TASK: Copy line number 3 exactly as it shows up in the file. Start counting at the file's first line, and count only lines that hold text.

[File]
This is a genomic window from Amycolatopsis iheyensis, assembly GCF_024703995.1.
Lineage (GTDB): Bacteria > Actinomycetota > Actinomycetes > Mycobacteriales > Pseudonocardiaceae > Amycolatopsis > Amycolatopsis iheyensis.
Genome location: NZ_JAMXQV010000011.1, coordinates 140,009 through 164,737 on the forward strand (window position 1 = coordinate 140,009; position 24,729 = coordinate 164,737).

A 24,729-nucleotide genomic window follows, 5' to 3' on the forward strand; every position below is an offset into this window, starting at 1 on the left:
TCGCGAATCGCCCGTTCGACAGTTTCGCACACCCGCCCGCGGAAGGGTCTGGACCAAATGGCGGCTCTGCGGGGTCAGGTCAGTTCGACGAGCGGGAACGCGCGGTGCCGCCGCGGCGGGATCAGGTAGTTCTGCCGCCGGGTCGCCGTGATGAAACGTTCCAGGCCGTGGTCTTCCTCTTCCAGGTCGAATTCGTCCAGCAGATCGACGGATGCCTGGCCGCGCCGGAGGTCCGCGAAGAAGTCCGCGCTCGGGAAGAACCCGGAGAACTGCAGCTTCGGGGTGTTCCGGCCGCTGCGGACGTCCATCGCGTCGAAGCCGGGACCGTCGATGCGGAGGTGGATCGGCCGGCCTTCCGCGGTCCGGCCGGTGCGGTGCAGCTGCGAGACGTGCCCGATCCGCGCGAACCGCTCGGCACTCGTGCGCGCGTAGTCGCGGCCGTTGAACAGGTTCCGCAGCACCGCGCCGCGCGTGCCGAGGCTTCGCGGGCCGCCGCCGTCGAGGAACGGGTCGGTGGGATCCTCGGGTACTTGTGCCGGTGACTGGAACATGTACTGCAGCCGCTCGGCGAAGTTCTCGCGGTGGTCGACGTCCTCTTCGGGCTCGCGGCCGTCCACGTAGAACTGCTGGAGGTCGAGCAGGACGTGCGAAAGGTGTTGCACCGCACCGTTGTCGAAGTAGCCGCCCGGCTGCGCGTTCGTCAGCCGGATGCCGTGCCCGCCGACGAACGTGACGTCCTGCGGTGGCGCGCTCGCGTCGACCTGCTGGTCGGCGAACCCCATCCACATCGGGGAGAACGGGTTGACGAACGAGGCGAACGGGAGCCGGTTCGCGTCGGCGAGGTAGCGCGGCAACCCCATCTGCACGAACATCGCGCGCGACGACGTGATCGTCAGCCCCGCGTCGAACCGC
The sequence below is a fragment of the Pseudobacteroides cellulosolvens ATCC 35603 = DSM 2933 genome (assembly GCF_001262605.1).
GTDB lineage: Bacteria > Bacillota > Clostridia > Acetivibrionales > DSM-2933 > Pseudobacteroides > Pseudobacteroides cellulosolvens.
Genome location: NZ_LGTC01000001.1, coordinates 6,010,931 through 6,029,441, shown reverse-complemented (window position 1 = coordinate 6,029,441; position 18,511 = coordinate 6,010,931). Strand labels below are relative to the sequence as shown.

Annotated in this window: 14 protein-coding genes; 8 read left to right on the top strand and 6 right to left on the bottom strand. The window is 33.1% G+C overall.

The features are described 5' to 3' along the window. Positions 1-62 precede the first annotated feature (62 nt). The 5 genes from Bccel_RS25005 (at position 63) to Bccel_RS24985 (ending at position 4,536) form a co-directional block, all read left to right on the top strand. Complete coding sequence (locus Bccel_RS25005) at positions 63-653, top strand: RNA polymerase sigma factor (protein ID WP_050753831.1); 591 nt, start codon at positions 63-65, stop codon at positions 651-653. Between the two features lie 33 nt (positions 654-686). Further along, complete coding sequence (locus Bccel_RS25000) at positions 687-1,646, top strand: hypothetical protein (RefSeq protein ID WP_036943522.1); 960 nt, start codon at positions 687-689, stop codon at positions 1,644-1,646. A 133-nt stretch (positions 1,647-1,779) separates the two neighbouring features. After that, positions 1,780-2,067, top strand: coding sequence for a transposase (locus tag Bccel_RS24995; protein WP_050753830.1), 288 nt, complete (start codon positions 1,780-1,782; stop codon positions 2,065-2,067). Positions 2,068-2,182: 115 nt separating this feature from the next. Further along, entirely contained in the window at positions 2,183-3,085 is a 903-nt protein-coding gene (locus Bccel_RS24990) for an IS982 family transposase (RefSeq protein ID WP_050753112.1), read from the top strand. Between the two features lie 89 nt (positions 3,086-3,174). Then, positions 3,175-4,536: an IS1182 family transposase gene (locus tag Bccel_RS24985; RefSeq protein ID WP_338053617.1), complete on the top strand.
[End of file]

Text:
Genome location: NZ_JAMXQV010000011.1, coordinates 140,009 through 164,737 on the forward strand (window position 1 = coordinate 140,009; position 24,729 = coordinate 164,737).